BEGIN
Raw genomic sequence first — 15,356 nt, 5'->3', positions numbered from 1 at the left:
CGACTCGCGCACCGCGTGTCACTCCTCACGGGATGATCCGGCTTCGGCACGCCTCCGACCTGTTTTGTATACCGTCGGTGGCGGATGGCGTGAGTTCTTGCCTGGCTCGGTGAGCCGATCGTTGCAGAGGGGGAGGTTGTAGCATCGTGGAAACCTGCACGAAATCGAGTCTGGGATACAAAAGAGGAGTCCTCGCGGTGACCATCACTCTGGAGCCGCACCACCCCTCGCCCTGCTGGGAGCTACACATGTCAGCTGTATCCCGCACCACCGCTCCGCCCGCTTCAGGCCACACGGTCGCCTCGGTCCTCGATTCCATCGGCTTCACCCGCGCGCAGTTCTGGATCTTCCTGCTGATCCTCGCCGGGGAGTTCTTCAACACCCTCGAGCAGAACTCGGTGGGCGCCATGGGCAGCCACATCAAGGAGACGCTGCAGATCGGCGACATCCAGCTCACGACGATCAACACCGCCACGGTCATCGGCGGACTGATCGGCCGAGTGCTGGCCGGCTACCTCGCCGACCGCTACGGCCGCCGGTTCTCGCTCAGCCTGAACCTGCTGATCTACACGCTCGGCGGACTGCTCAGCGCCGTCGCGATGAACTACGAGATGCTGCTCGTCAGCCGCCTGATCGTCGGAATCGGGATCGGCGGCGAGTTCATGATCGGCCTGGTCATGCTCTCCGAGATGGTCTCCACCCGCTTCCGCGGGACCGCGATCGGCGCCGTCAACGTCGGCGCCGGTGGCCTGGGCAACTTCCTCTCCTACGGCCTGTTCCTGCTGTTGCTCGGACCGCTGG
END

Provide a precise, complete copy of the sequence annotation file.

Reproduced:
Raw genomic sequence first — 15,356 nt, 5'->3', positions numbered from 1 at the left:
CGACTCGCGCACCGCGTGTCACTCCTCACGGGATGATCCGGCTTCGGCACGCCTCCGACCTGTTTTGTATACCGTCGGTGGCGGATGGCGTGAGTTCTTGCCTGGCTCGGTGAGCCGATCGTTGCAGAGGGGGAGGTTGTAGCATCGTGGAAACCTGCACGAAATCGAGTCTGGGATACAAAAGAGGAGTCCTCGCGGTGACCATCACTCTGGAGCCGCACCACCCCTCGCCCTGCTGGGAGCTACACATGTCAGCTGTATCCCGCACCACCGCTCCGCCCGCTTCAGGCCACACGGTCGCCTCGGTCCTCGATTCCATCGGCTTCACCCGCGCGCAGTTCTGGATCTTCCTGCTGATCCTCGCCGGGGAGTTCTTCAACACCCTCGAGCAGAACTCGGTGGGCGCCATGGGCAGCCACATCAAGGAGACGCTGCAGATCGGCGACATCCAGCTCACGACGATCAACACCGCCACGGTCATCGGCGGACTGATCGGCCGAGTGCTGGCCGGCTACCTCGCCGACCGCTACGGCCGCCGGTTCTCGCTCAGCCTGAACCTGCTGATCTACACGCTCGGCGGACTGCTCAGCGCCGTCGCGATGAACTACGAGATGCTGCTCGTCAGCCGCCTGATCGTCGGAATCGGGATCGGCGGCGAGTTCATGATCGGCCTGGTCATGCTCTCCGAGATGGTCTCCACCCGCTTCCGCGGGACCGCGATCGGCGCCGTCAACGTCGGCGCCGGTGGCCTGGGCAACTTCCTCTCCTACGGCCTGTTCCTGCTGTTGCTCGGACCGCTGG